Reversing his past calls for a speedy exit, President Trump recommitted the United States to the 16-year-old war in Afghanistan, declaring U.S. troops must "fight to win." He pointedly declined to disclose how many more troops will be dispatched to wage America's longest war. In a prime-time address to unveil his new Afghanistan strategy, Trump said the U.S. would shift away from a "time-based" approach, instead linking its assistance to results and to cooperation from the beleaguered Afghan government, Pakistan and others. He insisted it would be a "regional" strategy that addressed the roles played by other South Asian nations — especially Pakistan's harboring of elements of the Taliban. Still, Trump offered few details about how progress would be measured. Nor did he explain how his approach would differ substantively from what two presidents before him tried unsuccessfully over the past 16 years. Although Trump insisted he would "not talk about numbers of troops" or telegraph military moves in advance, he hinted that he'd embraced the Pentagon's proposal to boost troop numbers by nearly 4,000, augmenting the roughly 8,400 Americans there now.
Jury Awards $417M in Lawsuit Linking Talcum Powder to Cancer
A jury ordered Johnson & Johnson to pay $417 million to a woman who claimed in a lawsuit that the talc in its iconic baby powder causes ovarian cancer when applied regularly for feminine hygiene. The lawsuit was brought by Eva Echeverria who alleged Johnson & Johnson failed to adequately warn consumers about the potential cancer risks of talcum powder. Echeverria developed ovarian cancer as a "proximate result of the unreasonably dangerous and defective nature of talcum powder," Echeverria said in her lawsuit. Echeverria's attorney, Mark Robinson, said his client hoped the verdict would lead Johnson & Johnson to include additional warnings on its products. Johnson & Johnson spokeswoman Carol Goodrich said in a statement that the company will appeal the jury's decision. She says while the company sympathizes with those impacted by ovarian cancer, she says science supports the safety of Johnson's baby powder.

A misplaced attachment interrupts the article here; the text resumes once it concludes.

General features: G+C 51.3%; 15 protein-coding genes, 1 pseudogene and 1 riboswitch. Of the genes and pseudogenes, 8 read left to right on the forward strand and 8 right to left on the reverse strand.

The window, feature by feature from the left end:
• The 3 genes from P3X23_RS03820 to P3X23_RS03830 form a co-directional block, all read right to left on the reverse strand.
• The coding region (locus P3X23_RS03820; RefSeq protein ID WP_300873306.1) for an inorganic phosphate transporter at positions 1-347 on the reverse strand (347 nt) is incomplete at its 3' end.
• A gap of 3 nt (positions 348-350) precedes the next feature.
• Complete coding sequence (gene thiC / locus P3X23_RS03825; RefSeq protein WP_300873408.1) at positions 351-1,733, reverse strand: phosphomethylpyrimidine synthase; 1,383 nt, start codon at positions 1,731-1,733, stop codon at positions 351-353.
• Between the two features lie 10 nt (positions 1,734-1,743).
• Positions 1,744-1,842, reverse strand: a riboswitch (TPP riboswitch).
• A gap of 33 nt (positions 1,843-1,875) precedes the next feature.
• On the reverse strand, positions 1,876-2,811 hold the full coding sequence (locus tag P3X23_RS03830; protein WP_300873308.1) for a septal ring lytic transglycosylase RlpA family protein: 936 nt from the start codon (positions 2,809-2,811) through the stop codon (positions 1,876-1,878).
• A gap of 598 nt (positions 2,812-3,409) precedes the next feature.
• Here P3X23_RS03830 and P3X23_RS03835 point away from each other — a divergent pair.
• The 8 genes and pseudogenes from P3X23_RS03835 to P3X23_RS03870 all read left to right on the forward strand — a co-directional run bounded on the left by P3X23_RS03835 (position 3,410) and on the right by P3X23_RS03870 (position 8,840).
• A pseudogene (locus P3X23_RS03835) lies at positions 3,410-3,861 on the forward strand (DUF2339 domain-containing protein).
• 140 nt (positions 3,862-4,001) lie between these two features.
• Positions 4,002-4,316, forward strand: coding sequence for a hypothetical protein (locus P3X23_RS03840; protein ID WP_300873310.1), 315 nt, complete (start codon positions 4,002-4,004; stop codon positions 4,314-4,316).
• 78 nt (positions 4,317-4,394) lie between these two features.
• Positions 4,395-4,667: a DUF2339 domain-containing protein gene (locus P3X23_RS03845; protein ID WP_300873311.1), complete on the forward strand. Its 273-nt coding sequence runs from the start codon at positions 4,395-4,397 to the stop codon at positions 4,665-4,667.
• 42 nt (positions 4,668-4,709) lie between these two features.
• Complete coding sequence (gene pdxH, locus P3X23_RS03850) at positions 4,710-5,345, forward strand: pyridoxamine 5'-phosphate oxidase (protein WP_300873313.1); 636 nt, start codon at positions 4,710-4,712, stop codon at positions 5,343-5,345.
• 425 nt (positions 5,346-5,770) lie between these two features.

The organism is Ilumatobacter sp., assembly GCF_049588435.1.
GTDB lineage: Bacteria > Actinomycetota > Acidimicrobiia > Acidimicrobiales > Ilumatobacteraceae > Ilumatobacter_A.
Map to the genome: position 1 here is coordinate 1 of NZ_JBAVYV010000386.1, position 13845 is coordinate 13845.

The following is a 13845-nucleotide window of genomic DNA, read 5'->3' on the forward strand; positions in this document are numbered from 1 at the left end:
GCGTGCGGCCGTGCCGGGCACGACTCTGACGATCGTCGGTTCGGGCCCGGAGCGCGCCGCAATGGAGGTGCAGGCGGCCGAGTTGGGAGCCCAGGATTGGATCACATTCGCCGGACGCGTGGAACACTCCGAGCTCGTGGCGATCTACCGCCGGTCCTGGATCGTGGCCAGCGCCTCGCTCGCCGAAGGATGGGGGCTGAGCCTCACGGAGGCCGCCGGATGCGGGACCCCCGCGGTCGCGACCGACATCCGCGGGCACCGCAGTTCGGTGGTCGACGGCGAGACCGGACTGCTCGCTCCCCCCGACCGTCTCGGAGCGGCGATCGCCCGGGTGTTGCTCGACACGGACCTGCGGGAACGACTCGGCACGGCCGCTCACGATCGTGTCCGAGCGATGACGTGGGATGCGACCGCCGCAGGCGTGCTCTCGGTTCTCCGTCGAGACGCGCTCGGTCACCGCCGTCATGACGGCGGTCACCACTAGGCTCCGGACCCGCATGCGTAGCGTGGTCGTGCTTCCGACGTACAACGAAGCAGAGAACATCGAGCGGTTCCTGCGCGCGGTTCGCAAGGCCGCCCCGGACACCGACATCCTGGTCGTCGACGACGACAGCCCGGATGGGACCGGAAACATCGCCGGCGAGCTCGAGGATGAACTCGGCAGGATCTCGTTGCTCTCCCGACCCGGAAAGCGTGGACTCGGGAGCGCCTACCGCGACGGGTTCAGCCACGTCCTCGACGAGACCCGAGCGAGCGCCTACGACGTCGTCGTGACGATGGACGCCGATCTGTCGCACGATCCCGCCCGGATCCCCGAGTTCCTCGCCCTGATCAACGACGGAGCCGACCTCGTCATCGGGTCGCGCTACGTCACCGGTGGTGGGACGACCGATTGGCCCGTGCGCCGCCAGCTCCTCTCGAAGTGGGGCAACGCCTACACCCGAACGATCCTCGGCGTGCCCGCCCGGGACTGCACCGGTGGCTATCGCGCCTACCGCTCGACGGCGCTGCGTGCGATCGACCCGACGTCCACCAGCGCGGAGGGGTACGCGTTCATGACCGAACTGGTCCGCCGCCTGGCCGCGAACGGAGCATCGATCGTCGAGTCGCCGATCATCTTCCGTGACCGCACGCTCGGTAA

Jerry Lewis Death Was From End-Stage Heart Disease, Coroner Says
Authorities in Las Vegas say Jerry Lewis died of heart disease, but the wording of his death certificate differs from what was reported earlier. Clark County Coroner John Fudenberg said Lewis' official cause of death was end-stage cardiac disease and peripheral vascular disease. Lewis was the clownish comic hailed as an artistic genius and the host for decades of annual muscular dystrophy telethons. He died of natural causes in Las Vegas at age 91. Fudenberg says coroner deputies had been told Lewis died of ischemic cardiomyopathy. Ferozan Malal is the hospice and palliative medicine physician in Las Vegas who signed Lewis' death certificate.
Cosby Hires Michael Jackson's Lawyer for Sex Assault Retrial
Bill Cosby's spokesman announced the 80-year-old comedian is bringing in Tom Mesereau to lead a retooled defense team. Lawyers from the first trial in June had said they wanted off the case. Mesereau won an acquittal in Jackson's 2004 child molestation trial. He has also represented boxer Mike Tyson, actor Robert Blake and rap mogul Marion "Suge" Knight. Mesereau will be joined by Sam Silver, who represented now-imprisoned former U.S. Rep. Chaka Fattah of Pennsylvania in a corruption case, and former federal prosecutor Kathleen Bliss. Cosby's first trial on charges he drugged and molested a woman at his suburban Philadelphia home in 2004 ended in a hung jury.